Master Organic Chemistry Reaction Guide

Hofmann Rearrangement of Amides to Amines

Description: When amides are treated with chlorine and base, a rearrangement occurs, resulting in the loss of carbon dioxide and the formation of an amine.

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Real-Life Example:

Org. Synth. 1950, 30, 3

DOI Link: 10.15227/orgsyn.030.0003

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Comment section

6 thoughts on “Hofmann Rearrangement of Amides to Amines

  1. How do the last two reactions in your examples work if there is no amide to start with? Where does the nitrogen come from?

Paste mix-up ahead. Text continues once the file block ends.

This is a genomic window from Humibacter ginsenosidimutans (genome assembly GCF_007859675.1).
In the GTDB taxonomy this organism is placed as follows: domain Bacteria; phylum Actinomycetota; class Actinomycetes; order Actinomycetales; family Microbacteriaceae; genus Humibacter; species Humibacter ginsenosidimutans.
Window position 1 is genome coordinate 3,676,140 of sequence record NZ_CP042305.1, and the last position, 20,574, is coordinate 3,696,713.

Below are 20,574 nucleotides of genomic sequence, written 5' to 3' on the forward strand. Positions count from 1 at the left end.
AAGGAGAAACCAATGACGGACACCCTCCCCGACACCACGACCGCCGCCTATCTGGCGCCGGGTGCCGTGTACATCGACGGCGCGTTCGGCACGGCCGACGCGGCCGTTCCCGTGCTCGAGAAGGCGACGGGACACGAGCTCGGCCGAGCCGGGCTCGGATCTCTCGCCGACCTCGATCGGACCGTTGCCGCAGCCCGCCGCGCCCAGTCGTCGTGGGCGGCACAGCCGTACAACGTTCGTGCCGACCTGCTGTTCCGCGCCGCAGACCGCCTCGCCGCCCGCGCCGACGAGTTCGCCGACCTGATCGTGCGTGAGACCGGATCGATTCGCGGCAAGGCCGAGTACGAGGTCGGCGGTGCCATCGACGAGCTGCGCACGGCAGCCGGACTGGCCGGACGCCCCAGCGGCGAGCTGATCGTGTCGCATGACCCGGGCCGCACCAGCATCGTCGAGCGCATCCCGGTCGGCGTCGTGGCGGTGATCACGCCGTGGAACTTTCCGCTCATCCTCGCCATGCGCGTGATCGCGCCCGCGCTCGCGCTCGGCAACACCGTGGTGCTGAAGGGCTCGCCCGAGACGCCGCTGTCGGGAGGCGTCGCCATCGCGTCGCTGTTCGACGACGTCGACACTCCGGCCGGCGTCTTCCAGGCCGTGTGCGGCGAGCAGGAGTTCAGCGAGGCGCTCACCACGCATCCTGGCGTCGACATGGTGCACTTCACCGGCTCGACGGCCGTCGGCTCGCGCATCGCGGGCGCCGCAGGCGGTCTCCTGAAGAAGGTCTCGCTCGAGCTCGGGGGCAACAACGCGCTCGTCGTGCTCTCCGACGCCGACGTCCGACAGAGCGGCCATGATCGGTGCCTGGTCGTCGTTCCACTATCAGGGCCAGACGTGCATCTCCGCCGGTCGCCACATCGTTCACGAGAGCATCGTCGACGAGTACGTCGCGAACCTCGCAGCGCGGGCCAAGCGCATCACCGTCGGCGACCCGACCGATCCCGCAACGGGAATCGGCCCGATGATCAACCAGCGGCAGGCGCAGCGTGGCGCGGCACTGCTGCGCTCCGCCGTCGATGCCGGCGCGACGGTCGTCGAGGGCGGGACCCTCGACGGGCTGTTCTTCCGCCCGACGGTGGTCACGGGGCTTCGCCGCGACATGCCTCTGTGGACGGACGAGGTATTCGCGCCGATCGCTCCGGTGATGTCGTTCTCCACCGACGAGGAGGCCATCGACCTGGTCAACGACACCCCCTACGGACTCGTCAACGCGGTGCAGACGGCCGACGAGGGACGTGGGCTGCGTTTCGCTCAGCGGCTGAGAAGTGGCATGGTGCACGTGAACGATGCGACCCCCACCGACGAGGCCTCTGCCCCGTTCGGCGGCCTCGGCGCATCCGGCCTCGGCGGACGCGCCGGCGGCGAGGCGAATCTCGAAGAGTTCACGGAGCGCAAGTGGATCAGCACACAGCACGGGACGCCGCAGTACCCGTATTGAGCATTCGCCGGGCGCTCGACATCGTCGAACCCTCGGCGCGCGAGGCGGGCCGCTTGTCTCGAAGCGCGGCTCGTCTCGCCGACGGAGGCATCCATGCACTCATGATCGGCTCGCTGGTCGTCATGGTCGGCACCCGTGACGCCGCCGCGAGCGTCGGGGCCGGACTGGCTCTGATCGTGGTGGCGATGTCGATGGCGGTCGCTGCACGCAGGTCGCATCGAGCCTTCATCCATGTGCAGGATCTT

2. Would you be willing to post an example where Pyruvic acid (2-oxopropanoic acid) and N-hydroxymethanamine react under acidic conditions (H3O+) to form Peptin (N-methylacetamide)? The electron flow of this reaction is quite confusing.

    1. Ah the Beckmann rearrangement. Very closely related! I should put it up here, but in the meantime… there’s always Wikipedia

  3. I’m wondering why the last example can react without amide. Is there something different happened? Or the carboxylic acid actually refers to amide?
    I would appreciate for your help.

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